Narrative of the Service of Col. Porterfield. 83
ordered to Grafton, Virginia, to receive into the service of the State, from the northwestern counties, such volunteers as might offer their services for the defence of that section.
By reference to Volume II, Series i, Official Records of the War of the Rebellion, it will be seen that Alonzo Loring, of Wheeling, David Goff, of Beverley, and F. M. Boykin, of Weston, had been commissioned as field-officers by the Governor of Virginia and as- signed to duty in the northwestern part of this State, with written instructions from General R. E. Lee prior to my assignment thereto. I would call attention to the instructions given these gentlemen, especially those to Major Boykin, in regard to the Baltimore & Ohio Railroad. Major Loring had served in the Mexican war, been sheriff of Ohio county, and was a gentleman of influence in the city of Wheeling. Major Goff was a leading citizen of Beverley and the county of Randolph. Major Boykin was a native of eastern Vir- ginia, a graduate of the military institute, and at that time a citizen of Weston. These officers were all paralyzed in their action, and completely silenced by the predominance of the Union sentiment in that part of the State of which they were residents. I neither saw nor had a line from either of them after my arrival at Grafton. Major Loring remained a quiet citizen in Wheeling. Major Goff the same in Beverley. Major Boykin left western Virginia and went to the east before my arrival. I had been informed that they would co-operate with me, and had expected to find them at iheir posts with some force already organized. On the contrary, upon my arrival I found myself alone in a county hostile to the South, without an officer of any experience to help me, then or afterwards; without money or sup- plies of any kind, or the means of getting anything to aid in organ- izing a military force. My letters to Colonel R. S. Garnett of May 1 4th and i6th, will show what progress had been made at those dates.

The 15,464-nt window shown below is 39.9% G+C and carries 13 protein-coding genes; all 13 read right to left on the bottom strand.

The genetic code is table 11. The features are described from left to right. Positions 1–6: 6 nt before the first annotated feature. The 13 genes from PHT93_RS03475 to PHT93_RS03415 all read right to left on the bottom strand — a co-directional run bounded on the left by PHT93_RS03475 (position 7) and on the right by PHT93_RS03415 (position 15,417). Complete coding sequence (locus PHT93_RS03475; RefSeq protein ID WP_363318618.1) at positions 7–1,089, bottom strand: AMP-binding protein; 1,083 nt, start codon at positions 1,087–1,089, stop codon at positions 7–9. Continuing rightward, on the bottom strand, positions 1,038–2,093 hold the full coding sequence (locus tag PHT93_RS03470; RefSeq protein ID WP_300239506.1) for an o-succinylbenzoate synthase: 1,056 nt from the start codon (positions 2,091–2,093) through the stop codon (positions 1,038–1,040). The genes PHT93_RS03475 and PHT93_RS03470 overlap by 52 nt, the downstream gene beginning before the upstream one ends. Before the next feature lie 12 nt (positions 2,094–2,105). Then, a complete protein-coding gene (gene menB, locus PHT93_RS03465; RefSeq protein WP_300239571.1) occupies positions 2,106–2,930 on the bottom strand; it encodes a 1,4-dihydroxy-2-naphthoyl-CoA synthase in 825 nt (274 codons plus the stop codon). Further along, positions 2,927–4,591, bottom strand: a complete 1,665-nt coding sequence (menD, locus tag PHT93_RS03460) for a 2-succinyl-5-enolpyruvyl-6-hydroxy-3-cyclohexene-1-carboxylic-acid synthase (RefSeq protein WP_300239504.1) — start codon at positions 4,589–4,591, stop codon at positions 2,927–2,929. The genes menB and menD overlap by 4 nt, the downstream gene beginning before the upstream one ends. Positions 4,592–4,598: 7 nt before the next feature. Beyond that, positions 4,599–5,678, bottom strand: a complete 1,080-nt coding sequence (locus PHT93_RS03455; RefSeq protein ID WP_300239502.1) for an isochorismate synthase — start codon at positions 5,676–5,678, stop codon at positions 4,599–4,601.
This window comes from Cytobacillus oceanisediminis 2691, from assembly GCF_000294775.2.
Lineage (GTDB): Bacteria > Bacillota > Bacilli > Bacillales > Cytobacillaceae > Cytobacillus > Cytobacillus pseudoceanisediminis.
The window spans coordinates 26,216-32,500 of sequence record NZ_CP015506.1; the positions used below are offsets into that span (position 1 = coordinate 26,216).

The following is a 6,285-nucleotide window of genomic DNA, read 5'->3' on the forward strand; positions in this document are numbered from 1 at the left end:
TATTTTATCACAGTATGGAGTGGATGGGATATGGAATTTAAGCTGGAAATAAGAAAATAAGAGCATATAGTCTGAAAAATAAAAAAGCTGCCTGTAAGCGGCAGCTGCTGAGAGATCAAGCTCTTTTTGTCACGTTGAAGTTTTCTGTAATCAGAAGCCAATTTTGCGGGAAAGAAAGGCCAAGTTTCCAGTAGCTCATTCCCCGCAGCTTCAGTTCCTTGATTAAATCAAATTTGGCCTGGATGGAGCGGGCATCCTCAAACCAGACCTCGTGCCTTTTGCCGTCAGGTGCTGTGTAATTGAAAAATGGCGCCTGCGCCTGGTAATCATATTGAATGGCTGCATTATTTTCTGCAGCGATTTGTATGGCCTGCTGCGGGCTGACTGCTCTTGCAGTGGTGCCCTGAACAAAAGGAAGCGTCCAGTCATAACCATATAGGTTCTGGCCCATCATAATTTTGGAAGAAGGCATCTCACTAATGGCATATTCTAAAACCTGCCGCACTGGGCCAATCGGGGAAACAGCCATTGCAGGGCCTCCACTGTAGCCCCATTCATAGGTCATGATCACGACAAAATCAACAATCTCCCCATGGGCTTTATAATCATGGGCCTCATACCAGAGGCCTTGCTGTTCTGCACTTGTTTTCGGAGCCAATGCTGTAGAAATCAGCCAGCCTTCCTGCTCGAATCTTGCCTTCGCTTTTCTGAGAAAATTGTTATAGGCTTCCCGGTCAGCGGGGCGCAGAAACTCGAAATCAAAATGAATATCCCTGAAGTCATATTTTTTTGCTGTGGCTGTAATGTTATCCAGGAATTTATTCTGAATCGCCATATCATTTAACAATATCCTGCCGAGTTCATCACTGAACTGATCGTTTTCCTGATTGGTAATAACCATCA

The extent of the Union feeling may be ascertained by reference to the letters of General R. Latham to Hon. Simon Cameron, Secre- tary of War, dated May 8th, and Major Boykin to General Lee, May 10, 1861. Whilst one of my first companies was rendezvoused at Fetterman, about a mile north of Grafton, on the night of May 22d it was attacked by a Union party from Grafton, and in an affair oi the pickets Bailey Brown of the Union party was killed. This was on the 22d of May. He was, perhaps, the first victim of the war in Virginia. And yet the Richmond authorities would not believe the fact that from two-thirds to three-fourths of the population of the